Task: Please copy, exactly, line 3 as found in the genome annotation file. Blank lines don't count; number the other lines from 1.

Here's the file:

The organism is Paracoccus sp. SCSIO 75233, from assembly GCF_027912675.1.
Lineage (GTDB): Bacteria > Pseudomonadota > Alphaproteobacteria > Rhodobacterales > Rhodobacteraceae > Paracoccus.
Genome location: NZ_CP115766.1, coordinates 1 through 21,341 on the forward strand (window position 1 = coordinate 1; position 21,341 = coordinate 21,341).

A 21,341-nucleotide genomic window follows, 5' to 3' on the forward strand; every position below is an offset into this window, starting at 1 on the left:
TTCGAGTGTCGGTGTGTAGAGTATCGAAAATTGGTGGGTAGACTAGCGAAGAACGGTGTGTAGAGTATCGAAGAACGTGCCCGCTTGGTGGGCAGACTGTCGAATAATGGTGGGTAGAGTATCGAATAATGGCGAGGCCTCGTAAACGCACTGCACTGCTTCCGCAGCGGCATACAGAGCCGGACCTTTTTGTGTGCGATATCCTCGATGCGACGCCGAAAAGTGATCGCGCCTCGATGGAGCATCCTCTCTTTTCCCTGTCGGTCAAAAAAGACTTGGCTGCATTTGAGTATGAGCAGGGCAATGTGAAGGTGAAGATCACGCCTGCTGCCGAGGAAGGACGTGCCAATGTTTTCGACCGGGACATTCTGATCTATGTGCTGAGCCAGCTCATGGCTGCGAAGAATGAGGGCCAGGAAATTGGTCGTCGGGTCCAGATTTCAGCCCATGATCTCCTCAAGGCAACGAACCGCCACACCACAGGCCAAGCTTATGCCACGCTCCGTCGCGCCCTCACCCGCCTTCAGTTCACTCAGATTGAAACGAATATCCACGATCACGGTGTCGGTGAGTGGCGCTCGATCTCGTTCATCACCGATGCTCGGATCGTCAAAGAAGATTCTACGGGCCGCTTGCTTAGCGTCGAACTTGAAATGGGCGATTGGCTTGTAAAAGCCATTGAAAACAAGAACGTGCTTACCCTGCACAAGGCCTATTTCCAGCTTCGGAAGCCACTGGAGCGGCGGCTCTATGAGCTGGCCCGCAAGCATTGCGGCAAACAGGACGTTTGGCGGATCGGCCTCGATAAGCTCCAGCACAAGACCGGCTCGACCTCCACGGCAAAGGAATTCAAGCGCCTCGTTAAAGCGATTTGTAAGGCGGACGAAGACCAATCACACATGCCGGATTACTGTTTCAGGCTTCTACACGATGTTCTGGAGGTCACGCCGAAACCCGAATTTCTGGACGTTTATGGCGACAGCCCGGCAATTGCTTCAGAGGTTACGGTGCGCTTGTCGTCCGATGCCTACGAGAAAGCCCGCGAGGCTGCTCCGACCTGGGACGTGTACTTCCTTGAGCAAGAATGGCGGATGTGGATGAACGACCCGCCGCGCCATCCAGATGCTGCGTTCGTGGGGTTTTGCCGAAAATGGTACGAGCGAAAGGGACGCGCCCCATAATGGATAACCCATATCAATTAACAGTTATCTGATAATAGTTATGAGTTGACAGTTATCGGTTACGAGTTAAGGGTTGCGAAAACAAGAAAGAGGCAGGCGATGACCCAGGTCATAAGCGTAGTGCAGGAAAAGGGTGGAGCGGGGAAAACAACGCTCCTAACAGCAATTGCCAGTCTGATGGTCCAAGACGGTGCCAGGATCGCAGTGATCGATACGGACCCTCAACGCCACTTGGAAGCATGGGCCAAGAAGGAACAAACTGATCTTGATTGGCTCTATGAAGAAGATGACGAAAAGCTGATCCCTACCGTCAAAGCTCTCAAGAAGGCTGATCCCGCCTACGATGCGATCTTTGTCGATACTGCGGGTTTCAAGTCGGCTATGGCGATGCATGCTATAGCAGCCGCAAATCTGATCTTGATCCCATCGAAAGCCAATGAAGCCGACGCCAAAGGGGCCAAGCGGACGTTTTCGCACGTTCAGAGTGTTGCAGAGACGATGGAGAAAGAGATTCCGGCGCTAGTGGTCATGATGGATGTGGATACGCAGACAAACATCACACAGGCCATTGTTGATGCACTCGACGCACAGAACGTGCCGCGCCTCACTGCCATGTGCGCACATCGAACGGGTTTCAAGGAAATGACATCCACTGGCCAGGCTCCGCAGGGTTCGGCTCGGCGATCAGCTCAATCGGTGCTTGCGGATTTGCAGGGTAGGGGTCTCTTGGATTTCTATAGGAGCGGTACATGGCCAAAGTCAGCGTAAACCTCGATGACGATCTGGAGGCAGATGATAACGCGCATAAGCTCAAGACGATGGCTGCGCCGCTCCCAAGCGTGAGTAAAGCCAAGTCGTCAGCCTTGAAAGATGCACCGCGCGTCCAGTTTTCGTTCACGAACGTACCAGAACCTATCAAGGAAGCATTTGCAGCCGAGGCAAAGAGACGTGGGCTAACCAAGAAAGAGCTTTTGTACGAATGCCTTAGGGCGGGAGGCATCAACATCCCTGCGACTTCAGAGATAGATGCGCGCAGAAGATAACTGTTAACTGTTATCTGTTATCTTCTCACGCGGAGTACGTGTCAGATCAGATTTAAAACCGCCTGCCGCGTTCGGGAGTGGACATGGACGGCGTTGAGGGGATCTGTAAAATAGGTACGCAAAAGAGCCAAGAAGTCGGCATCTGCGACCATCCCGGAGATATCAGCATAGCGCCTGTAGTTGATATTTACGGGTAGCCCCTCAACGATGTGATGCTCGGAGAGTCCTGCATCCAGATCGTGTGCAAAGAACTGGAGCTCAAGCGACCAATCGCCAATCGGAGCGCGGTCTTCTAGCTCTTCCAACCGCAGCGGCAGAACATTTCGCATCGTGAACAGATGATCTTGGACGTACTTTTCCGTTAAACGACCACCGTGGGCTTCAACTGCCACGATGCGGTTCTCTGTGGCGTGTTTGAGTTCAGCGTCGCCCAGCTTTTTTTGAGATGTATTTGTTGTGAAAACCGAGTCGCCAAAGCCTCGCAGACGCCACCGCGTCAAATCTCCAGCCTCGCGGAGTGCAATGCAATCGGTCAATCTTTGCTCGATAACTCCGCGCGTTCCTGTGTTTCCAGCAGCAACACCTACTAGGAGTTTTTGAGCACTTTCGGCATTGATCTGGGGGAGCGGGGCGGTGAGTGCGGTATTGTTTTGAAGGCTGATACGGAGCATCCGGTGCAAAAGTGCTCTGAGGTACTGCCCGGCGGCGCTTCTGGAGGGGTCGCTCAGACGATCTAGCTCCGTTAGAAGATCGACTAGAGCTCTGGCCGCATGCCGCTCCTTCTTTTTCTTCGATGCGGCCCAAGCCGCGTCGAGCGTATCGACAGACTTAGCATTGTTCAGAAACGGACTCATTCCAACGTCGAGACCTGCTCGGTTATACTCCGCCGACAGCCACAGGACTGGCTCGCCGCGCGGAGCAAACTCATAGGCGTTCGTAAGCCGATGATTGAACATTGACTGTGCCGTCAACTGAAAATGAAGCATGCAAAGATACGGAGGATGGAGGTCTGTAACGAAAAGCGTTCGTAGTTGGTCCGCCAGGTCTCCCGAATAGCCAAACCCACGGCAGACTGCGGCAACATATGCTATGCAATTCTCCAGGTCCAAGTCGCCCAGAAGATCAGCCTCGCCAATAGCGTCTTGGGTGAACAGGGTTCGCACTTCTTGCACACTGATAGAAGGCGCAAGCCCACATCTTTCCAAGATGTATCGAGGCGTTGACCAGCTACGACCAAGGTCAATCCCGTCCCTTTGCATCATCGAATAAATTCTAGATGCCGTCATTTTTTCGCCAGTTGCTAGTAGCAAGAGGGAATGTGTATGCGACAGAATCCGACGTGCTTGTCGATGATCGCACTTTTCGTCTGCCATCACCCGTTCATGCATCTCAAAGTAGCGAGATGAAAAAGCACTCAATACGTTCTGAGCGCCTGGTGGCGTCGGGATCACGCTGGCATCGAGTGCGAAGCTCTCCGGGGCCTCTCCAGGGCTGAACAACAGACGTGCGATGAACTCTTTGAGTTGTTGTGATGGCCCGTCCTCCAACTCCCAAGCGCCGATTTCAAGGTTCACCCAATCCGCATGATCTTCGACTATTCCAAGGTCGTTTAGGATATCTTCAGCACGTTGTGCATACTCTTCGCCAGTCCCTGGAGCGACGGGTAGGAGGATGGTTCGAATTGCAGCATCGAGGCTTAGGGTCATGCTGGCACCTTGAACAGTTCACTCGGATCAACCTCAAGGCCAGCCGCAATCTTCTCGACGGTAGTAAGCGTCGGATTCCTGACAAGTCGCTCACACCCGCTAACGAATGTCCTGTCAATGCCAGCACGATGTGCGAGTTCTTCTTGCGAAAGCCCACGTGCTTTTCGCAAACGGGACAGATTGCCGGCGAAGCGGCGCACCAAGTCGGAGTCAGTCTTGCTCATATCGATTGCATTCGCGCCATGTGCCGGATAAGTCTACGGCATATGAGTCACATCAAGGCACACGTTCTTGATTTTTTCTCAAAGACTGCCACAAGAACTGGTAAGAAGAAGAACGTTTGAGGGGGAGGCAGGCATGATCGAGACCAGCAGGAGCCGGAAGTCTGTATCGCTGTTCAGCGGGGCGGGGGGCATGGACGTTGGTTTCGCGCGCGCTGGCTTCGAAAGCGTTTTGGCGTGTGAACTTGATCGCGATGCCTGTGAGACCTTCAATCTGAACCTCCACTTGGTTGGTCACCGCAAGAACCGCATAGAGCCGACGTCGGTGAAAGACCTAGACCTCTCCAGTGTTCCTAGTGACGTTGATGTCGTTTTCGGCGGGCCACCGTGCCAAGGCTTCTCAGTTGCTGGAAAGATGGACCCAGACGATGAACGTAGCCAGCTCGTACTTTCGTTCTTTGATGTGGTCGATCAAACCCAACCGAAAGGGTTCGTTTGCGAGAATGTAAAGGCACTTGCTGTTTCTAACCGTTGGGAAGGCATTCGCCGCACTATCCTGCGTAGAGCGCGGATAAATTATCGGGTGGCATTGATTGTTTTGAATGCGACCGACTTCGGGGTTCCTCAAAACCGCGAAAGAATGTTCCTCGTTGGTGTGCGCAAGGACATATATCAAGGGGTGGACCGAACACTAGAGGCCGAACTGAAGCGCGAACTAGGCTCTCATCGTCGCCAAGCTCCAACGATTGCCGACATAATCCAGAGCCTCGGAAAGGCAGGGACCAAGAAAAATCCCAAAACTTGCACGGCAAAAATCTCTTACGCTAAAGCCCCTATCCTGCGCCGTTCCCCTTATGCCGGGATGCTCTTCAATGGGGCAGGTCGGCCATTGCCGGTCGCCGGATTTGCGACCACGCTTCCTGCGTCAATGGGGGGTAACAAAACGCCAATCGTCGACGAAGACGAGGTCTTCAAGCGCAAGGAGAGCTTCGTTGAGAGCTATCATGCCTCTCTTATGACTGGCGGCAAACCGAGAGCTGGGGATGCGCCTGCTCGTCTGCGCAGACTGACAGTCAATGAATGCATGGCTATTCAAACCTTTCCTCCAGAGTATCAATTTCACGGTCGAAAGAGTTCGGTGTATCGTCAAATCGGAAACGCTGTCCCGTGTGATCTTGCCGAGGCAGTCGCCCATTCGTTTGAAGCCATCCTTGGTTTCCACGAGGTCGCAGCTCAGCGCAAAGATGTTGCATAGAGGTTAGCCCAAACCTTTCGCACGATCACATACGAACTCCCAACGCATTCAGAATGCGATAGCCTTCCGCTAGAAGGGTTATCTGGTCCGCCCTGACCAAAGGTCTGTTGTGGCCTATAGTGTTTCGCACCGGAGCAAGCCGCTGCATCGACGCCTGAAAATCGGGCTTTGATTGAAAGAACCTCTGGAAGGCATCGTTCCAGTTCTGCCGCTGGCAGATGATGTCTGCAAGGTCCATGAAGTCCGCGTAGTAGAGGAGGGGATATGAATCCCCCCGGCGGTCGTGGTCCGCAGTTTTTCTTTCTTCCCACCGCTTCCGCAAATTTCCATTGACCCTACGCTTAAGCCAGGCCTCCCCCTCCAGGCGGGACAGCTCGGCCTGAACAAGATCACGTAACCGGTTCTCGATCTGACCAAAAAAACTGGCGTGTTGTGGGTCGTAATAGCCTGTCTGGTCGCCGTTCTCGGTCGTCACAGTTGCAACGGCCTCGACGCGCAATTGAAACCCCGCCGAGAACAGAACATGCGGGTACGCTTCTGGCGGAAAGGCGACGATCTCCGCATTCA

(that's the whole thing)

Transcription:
Genome location: NZ_CP115766.1, coordinates 1 through 21,341 on the forward strand (window position 1 = coordinate 1; position 21,341 = coordinate 21,341).